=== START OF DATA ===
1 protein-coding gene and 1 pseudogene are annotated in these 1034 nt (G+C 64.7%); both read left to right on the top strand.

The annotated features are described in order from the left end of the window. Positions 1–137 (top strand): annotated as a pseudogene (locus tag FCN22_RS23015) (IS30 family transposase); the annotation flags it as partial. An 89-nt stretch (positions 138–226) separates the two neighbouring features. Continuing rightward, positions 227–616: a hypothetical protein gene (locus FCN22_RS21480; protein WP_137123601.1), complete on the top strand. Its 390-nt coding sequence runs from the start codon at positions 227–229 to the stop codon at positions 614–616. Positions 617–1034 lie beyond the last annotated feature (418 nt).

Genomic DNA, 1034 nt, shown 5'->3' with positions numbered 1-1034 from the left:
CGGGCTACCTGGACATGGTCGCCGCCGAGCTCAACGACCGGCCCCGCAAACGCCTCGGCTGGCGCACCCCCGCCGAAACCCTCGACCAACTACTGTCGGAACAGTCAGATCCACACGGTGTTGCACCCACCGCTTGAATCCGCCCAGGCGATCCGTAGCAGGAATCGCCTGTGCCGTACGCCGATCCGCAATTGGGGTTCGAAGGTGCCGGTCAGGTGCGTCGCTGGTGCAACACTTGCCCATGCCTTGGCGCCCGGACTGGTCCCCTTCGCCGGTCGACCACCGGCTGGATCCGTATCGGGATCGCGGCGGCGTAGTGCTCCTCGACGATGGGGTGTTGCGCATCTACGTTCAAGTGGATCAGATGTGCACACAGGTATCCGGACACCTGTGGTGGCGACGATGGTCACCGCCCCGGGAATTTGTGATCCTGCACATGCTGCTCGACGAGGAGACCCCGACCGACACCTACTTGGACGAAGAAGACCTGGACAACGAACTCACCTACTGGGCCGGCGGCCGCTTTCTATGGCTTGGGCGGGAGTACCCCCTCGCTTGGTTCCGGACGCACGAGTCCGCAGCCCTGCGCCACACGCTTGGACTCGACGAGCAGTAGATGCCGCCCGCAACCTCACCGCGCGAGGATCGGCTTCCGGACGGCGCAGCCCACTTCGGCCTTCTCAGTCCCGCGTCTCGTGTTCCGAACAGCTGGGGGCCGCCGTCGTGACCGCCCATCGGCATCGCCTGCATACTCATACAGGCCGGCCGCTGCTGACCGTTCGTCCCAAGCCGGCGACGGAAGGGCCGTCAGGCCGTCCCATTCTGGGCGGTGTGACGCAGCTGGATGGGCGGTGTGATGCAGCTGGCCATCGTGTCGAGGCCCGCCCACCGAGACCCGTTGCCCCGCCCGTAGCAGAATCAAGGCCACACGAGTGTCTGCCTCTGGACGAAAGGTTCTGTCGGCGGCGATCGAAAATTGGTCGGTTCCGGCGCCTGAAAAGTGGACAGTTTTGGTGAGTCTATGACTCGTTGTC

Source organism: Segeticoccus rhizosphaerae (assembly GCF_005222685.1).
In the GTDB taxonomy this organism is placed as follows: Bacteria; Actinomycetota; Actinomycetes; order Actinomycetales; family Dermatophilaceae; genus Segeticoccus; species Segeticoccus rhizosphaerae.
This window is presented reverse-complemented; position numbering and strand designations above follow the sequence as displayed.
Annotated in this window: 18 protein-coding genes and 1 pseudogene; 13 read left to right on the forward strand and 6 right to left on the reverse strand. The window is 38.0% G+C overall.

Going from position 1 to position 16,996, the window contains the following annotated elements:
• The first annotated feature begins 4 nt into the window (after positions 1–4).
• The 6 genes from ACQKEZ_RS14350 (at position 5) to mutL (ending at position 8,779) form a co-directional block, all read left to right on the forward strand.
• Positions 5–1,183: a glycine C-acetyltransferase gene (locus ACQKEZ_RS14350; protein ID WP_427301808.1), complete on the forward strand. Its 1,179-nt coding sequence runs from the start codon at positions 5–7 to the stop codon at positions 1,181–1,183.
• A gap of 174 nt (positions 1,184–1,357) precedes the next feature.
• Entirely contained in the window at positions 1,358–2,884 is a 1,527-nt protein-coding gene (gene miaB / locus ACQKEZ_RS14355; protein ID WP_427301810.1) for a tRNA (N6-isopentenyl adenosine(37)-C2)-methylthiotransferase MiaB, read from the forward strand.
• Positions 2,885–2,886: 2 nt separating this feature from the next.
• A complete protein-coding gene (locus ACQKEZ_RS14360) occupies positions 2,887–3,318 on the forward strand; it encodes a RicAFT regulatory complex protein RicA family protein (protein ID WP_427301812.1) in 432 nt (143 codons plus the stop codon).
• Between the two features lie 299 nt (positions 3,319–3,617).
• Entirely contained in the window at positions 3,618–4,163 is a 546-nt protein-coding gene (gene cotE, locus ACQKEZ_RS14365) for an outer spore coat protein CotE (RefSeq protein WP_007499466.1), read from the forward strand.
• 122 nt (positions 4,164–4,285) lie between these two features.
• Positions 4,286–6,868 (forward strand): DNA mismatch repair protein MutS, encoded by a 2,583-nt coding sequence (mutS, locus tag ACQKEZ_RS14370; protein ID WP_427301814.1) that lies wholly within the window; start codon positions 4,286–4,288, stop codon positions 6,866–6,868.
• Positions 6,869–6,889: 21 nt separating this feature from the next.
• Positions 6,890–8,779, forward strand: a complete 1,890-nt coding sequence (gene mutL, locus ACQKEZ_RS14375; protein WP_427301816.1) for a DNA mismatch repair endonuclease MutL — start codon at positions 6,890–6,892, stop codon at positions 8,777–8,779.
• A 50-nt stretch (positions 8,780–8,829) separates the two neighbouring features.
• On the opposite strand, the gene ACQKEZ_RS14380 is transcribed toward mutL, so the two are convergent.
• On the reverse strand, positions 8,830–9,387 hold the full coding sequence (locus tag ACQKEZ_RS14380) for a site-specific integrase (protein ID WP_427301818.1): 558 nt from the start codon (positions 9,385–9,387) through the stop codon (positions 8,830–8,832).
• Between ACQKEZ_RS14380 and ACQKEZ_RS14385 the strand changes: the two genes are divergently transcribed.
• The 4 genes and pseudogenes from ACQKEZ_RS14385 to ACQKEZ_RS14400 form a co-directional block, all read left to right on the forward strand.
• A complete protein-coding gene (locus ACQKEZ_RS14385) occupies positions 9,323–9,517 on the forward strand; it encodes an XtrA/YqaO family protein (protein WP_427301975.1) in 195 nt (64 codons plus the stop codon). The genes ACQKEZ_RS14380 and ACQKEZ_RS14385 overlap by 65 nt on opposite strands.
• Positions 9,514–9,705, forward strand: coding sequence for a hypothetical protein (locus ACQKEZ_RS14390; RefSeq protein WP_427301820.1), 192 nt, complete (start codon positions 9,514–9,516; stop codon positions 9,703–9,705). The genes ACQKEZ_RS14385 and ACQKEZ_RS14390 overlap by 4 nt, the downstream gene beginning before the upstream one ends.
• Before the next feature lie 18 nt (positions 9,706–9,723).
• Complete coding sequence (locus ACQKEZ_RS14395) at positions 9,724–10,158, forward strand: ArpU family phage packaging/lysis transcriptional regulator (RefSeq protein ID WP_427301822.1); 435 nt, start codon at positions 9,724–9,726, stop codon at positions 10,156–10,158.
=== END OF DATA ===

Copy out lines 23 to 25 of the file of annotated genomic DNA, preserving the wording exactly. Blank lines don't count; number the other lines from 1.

• A 50-nt stretch (positions 8,780–8,829) separates the two neighbouring features.
• On the opposite strand, the gene ACQKEZ_RS14380 is transcribed toward mutL, so the two are convergent.
• On the reverse strand, positions 8,830–9,387 hold the full coding sequence (locus tag ACQKEZ_RS14380) for a site-specific integrase (protein ID WP_427301818.1): 558 nt from the start codon (positions 9,385–9,387) through the stop codon (positions 8,830–8,832).